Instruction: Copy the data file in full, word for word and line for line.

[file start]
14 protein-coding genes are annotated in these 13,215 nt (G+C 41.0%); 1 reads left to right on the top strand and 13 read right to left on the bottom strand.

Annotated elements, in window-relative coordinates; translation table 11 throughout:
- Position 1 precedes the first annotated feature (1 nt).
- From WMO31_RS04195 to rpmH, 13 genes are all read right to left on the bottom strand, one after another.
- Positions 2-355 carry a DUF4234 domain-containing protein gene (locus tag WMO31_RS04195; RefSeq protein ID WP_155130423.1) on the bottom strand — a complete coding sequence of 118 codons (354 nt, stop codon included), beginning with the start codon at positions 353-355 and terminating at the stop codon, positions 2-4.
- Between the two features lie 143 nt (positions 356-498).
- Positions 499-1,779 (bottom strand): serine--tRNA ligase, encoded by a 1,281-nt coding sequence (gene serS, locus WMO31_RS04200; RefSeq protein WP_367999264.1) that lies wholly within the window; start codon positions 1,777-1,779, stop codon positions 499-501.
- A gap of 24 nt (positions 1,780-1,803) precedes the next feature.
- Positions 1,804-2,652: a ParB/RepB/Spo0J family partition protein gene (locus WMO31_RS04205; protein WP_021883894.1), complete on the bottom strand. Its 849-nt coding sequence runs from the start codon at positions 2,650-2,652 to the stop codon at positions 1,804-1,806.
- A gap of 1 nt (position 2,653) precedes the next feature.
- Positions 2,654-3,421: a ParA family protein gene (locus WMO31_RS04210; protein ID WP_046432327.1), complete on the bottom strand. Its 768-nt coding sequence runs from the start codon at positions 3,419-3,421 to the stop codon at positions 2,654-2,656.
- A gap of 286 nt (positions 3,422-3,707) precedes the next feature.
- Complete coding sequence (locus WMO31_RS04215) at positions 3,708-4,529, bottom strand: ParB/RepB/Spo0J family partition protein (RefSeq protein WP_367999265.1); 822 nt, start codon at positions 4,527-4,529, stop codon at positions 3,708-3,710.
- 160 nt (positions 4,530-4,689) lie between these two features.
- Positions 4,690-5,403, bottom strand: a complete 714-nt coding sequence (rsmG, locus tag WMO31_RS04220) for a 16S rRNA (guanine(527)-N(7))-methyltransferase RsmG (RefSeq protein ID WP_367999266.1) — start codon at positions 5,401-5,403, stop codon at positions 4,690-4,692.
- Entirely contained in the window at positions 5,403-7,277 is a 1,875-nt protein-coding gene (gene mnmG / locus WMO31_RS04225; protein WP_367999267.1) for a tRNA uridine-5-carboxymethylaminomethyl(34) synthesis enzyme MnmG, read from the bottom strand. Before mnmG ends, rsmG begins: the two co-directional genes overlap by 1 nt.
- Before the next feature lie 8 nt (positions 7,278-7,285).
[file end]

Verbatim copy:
14 protein-coding genes are annotated in these 13,215 nt (G+C 41.0%); 1 reads left to right on the top strand and 13 read right to left on the bottom strand.

Annotated elements, in window-relative coordinates; translation table 11 throughout:
- Position 1 precedes the first annotated feature (1 nt).
- From WMO31_RS04195 to rpmH, 13 genes are all read right to left on the bottom strand, one after another.
- Positions 2-355 carry a DUF4234 domain-containing protein gene (locus tag WMO31_RS04195; RefSeq protein ID WP_155130423.1) on the bottom strand — a complete coding sequence of 118 codons (354 nt, stop codon included), beginning with the start codon at positions 353-355 and terminating at the stop codon, positions 2-4.
- Between the two features lie 143 nt (positions 356-498).
- Positions 499-1,779 (bottom strand): serine--tRNA ligase, encoded by a 1,281-nt coding sequence (gene serS, locus WMO31_RS04200; RefSeq protein WP_367999264.1) that lies wholly within the window; start codon positions 1,777-1,779, stop codon positions 499-501.
- A gap of 24 nt (positions 1,780-1,803) precedes the next feature.
- Positions 1,804-2,652: a ParB/RepB/Spo0J family partition protein gene (locus WMO31_RS04205; protein WP_021883894.1), complete on the bottom strand. Its 849-nt coding sequence runs from the start codon at positions 2,650-2,652 to the stop codon at positions 1,804-1,806.
- A gap of 1 nt (position 2,653) precedes the next feature.
- Positions 2,654-3,421: a ParA family protein gene (locus WMO31_RS04210; protein ID WP_046432327.1), complete on the bottom strand. Its 768-nt coding sequence runs from the start codon at positions 3,419-3,421 to the stop codon at positions 2,654-2,656.
- A gap of 286 nt (positions 3,422-3,707) precedes the next feature.
- Complete coding sequence (locus WMO31_RS04215) at positions 3,708-4,529, bottom strand: ParB/RepB/Spo0J family partition protein (RefSeq protein WP_367999265.1); 822 nt, start codon at positions 4,527-4,529, stop codon at positions 3,708-3,710.
- 160 nt (positions 4,530-4,689) lie between these two features.
- Positions 4,690-5,403, bottom strand: a complete 714-nt coding sequence (rsmG, locus tag WMO31_RS04220) for a 16S rRNA (guanine(527)-N(7))-methyltransferase RsmG (RefSeq protein ID WP_367999266.1) — start codon at positions 5,401-5,403, stop codon at positions 4,690-4,692.
- Entirely contained in the window at positions 5,403-7,277 is a 1,875-nt protein-coding gene (gene mnmG / locus WMO31_RS04225; protein WP_367999267.1) for a tRNA uridine-5-carboxymethylaminomethyl(34) synthesis enzyme MnmG, read from the bottom strand. Before mnmG ends, rsmG begins: the two co-directional genes overlap by 1 nt.
- Before the next feature lie 8 nt (positions 7,278-7,285).